Saying she had a toxic glow, Salon.com writer Katharine Mieszkowski wrote a commentary for Living on Earth three months ago about her surprise at finding she had high levels of mercury in her body. Now, after cutting fish from her diet entirely, she joins host Steve Curwood to talk about her new test results.
CURWOOD: Certifying organic seafood is a complicated matter. And so is finding out if the fish on your plate is safe to eat. Toxins can be the problem. Farm-raised salmon, according to a recent study reported in the journal Environmental Health Perspectives may have as much as ten times the amount of dioxins found in wild-caught salmon. And even wild caught predator fish, such as tuna, swordfish and shark can have unhealthful levels of mercury.
Joining me is Katharine Mieszkowski, a senior writer at the on line magazine Salon. Several months ago Katherine wrote a commentary for us about being tested for mercury and finding - to her surprise - levels of mercury in her body well above those considered “safe” for a woman her age. Hi there, Katharine.
CURWOOD: Now, you’re at your desk there in San Francisco. I imagine the same place that you got the news after you wrote a commentary for us a few months ago and had yourself tested for mercury. And you had what, 1.08 micrograms of mercury per gram of hair, which is well above what’s considered safe, right?
MIESZKOWSKI: That’s correct.
CURWOOD: Then you got yourself re-tested after several months of fish abstinence. What was in the letter that came to your desk after that?
MIESZKOWSKI: The new letter said that my level was 0.91 micrograms of mercury per gram of hair. So that was a 16 percent reduction in a very short amount of time, in just three and a half months.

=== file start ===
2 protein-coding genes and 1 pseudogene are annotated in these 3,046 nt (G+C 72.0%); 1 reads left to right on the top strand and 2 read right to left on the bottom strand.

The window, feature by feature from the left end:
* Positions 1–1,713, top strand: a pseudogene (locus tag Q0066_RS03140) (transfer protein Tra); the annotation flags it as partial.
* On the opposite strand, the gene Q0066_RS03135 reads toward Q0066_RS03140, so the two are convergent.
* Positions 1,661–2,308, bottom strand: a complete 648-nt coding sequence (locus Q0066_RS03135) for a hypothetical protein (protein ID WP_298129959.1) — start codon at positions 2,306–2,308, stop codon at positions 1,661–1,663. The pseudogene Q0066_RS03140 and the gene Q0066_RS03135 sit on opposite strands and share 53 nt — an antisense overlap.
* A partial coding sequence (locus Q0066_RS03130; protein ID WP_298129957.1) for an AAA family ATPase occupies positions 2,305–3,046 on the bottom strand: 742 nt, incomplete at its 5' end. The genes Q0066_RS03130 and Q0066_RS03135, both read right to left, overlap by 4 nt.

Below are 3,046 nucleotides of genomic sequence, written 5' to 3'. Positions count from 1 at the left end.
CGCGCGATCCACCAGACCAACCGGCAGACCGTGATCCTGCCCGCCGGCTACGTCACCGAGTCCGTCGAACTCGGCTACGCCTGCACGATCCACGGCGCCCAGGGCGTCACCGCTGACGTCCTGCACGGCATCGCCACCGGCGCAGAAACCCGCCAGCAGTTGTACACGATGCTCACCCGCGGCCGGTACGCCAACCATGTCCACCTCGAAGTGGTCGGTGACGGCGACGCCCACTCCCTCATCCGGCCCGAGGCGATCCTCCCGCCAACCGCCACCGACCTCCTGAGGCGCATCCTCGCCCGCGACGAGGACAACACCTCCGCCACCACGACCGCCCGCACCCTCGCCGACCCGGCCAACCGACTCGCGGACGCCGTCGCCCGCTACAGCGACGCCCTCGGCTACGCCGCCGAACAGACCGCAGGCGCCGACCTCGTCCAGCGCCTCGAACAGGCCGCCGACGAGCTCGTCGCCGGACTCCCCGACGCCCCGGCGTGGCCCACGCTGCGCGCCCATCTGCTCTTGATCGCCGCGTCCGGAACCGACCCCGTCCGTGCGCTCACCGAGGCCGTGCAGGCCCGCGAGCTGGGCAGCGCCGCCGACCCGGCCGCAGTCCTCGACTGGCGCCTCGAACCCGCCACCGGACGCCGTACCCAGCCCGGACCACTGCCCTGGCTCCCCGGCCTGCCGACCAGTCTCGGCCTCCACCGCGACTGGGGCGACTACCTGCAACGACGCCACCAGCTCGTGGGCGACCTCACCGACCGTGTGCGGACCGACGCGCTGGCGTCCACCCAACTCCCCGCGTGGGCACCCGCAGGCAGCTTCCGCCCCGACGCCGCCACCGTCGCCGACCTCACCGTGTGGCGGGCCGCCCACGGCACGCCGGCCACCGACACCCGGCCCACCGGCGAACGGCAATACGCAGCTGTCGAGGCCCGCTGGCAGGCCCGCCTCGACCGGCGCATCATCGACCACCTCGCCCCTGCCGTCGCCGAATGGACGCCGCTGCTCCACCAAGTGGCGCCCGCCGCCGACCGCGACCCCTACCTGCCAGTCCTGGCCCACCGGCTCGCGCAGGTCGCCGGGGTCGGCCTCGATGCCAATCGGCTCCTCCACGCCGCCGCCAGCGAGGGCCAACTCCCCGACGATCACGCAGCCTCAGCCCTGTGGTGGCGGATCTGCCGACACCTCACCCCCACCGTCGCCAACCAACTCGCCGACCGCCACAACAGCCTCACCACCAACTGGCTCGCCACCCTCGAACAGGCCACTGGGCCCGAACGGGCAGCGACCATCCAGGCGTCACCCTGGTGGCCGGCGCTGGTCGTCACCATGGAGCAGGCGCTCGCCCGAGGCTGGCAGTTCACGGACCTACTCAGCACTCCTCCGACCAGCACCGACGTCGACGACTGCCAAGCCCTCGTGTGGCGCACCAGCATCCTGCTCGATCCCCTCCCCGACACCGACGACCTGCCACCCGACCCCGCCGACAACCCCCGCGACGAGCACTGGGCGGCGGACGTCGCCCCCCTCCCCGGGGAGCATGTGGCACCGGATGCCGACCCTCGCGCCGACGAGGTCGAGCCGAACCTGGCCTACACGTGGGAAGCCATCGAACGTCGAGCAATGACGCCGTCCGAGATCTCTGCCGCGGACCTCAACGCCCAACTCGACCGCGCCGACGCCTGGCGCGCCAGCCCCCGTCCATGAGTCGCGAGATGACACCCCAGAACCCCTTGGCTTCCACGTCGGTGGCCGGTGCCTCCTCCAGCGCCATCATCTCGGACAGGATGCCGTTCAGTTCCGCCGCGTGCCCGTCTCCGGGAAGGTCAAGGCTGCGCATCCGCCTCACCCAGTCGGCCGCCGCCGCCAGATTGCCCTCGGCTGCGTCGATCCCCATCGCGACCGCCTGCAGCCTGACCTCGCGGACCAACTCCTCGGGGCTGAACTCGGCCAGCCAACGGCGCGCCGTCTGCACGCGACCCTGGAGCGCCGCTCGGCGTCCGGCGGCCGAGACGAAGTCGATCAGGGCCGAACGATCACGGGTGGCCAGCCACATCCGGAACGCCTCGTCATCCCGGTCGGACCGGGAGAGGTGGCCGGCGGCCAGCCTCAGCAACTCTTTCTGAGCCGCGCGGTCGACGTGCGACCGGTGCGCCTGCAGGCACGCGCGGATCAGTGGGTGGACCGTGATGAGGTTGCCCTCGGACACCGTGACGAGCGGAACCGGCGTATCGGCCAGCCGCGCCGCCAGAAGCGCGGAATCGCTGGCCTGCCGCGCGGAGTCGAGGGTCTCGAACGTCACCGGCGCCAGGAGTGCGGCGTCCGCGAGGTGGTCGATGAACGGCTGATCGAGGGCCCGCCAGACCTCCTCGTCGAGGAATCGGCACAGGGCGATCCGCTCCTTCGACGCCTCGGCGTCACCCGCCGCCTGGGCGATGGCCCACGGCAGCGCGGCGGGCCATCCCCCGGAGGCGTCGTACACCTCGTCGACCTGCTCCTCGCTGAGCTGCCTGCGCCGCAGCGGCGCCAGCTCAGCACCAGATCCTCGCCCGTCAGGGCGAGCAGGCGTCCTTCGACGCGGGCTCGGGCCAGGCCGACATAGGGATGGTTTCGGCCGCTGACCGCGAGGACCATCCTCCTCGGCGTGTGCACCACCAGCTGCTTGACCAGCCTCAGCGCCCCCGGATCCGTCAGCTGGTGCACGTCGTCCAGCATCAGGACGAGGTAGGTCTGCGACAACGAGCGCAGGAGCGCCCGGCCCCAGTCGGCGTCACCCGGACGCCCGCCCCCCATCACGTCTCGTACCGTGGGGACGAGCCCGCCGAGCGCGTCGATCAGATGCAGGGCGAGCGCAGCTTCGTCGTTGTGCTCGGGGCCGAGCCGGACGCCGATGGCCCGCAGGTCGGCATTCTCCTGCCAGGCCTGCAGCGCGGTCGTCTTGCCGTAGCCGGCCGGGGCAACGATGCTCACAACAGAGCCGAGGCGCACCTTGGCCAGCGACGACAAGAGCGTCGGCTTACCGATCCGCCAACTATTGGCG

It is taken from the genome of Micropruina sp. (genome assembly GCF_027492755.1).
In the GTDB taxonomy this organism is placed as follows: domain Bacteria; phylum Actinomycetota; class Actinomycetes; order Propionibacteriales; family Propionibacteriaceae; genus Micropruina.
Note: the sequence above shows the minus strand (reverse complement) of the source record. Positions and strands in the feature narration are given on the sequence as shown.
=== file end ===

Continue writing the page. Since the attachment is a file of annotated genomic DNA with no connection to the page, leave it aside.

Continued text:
CURWOOD: Now, when we eat something that has mercury in it, how does it come out of our bodies?
MIESZKOWSKI: Well, as much as you might not like to think about your hair as an excretion product, as one doctor called it to me, that’s what it is. I mean the heavy metal comes out of your hair, as well as out of your fingernails, your toenails. That’s why a hair test is one way to get a screen and measure how much your body is sort of emitting.
CURWOOD: To do this, to get this reduction, I gather you stopped eating fish pretty much altogether, huh?
MIESZKOWSKI: Yeah, I developed something of a fish phobia. What a doctor would tell you is to avoid the top predator fish, the fish that live longest and consume the most other fish that also have mercury in them. So those fish are like swordfish, shark, tilefish, tuna. But my reaction was to be a little bit grossed out by all seafood. So I really just didn’t eat almost any seafood for about three and a half months. I only had it twice and that was when it was served to me and it would have been rude to refuse it.
CURWOOD: Weren’t you worried that what you were eating instead was maybe equally unhealthy in other ways?
MIESZKOWSKI: That is an issue because people say that, you know..oh, this is a good story, here I reduced my mercury level so quickly. But, in fact, it’s rather a sad story because fish is one of the best sources of lean protein and omega three fatty acids. So it’s not exactly a tale of hope and courage.
CURWOOD: You know, a lot of people in the world get fish for subsistence stock. All it costs them is some time and a hook and some bait and they can eat.
MIESZKOWSKI: Exactly. So that’s why it’s kind of a red herring to just have these lists of fish that people should avoid because that really only helps out people who have the means and the education and the access to different food sources in order to make a switch. That’s why I think it’s so important to actually try to get the mercury out of the environment as opposed to, you know, just have the most elite people modifying their diets in these refined ways.
CURWOOD: Katharine Mieszkowski is a senior writer for Salon.com. Katherine, thank you so much for joining us.
MIESZKOWSKI: Thank you.
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